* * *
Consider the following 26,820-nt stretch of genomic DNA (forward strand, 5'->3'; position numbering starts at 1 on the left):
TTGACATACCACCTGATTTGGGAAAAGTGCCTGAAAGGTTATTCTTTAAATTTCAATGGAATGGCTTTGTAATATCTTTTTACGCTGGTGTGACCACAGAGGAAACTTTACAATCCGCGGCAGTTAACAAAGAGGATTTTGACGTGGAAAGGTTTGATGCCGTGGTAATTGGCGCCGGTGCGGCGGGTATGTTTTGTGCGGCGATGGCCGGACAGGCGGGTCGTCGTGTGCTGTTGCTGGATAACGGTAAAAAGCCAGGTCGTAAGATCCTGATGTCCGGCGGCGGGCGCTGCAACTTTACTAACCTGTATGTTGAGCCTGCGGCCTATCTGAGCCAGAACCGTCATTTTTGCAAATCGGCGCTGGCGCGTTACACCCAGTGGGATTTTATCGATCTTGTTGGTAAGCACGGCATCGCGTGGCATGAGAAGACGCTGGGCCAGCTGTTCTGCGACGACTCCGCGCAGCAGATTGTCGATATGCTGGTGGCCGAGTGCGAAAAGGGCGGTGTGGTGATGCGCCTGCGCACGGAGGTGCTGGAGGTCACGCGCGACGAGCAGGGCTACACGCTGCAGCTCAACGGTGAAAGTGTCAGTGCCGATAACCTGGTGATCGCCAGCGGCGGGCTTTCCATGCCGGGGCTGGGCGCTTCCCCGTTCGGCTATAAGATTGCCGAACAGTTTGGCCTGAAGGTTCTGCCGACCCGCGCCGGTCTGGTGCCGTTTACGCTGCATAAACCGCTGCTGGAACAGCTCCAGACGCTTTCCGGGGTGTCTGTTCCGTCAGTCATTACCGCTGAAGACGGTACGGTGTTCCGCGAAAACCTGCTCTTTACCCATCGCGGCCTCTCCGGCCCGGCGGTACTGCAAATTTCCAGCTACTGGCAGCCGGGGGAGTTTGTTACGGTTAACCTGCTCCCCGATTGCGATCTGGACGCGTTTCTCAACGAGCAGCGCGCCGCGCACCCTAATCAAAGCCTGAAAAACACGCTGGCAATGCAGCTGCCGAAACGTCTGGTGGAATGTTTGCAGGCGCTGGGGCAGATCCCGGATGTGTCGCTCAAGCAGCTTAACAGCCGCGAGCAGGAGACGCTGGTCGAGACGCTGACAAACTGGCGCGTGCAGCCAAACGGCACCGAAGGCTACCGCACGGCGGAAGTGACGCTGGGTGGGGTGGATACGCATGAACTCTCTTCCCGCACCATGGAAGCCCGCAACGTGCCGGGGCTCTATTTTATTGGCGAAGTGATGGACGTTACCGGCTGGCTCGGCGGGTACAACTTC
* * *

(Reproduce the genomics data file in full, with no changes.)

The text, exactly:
Consider the following 26,820-nt stretch of genomic DNA (forward strand, 5'->3'; position numbering starts at 1 on the left):
TTGACATACCACCTGATTTGGGAAAAGTGCCTGAAAGGTTATTCTTTAAATTTCAATGGAATGGCTTTGTAATATCTTTTTACGCTGGTGTGACCACAGAGGAAACTTTACAATCCGCGGCAGTTAACAAAGAGGATTTTGACGTGGAAAGGTTTGATGCCGTGGTAATTGGCGCCGGTGCGGCGGGTATGTTTTGTGCGGCGATGGCCGGACAGGCGGGTCGTCGTGTGCTGTTGCTGGATAACGGTAAAAAGCCAGGTCGTAAGATCCTGATGTCCGGCGGCGGGCGCTGCAACTTTACTAACCTGTATGTTGAGCCTGCGGCCTATCTGAGCCAGAACCGTCATTTTTGCAAATCGGCGCTGGCGCGTTACACCCAGTGGGATTTTATCGATCTTGTTGGTAAGCACGGCATCGCGTGGCATGAGAAGACGCTGGGCCAGCTGTTCTGCGACGACTCCGCGCAGCAGATTGTCGATATGCTGGTGGCCGAGTGCGAAAAGGGCGGTGTGGTGATGCGCCTGCGCACGGAGGTGCTGGAGGTCACGCGCGACGAGCAGGGCTACACGCTGCAGCTCAACGGTGAAAGTGTCAGTGCCGATAACCTGGTGATCGCCAGCGGCGGGCTTTCCATGCCGGGGCTGGGCGCTTCCCCGTTCGGCTATAAGATTGCCGAACAGTTTGGCCTGAAGGTTCTGCCGACCCGCGCCGGTCTGGTGCCGTTTACGCTGCATAAACCGCTGCTGGAACAGCTCCAGACGCTTTCCGGGGTGTCTGTTCCGTCAGTCATTACCGCTGAAGACGGTACGGTGTTCCGCGAAAACCTGCTCTTTACCCATCGCGGCCTCTCCGGCCCGGCGGTACTGCAAATTTCCAGCTACTGGCAGCCGGGGGAGTTTGTTACGGTTAACCTGCTCCCCGATTGCGATCTGGACGCGTTTCTCAACGAGCAGCGCGCCGCGCACCCTAATCAAAGCCTGAAAAACACGCTGGCAATGCAGCTGCCGAAACGTCTGGTGGAATGTTTGCAGGCGCTGGGGCAGATCCCGGATGTGTCGCTCAAGCAGCTTAACAGCCGCGAGCAGGAGACGCTGGTCGAGACGCTGACAAACTGGCGCGTGCAGCCAAACGGCACCGAAGGCTACCGCACGGCGGAAGTGACGCTGGGTGGGGTGGATACGCATGAACTCTCTTCCCGCACCATGGAAGCCCGCAACGTGCCGGGGCTCTATTTTATTGGCGAAGTGATGGACGTTACCGGCTGGCTCGGCGGGTACAACTTC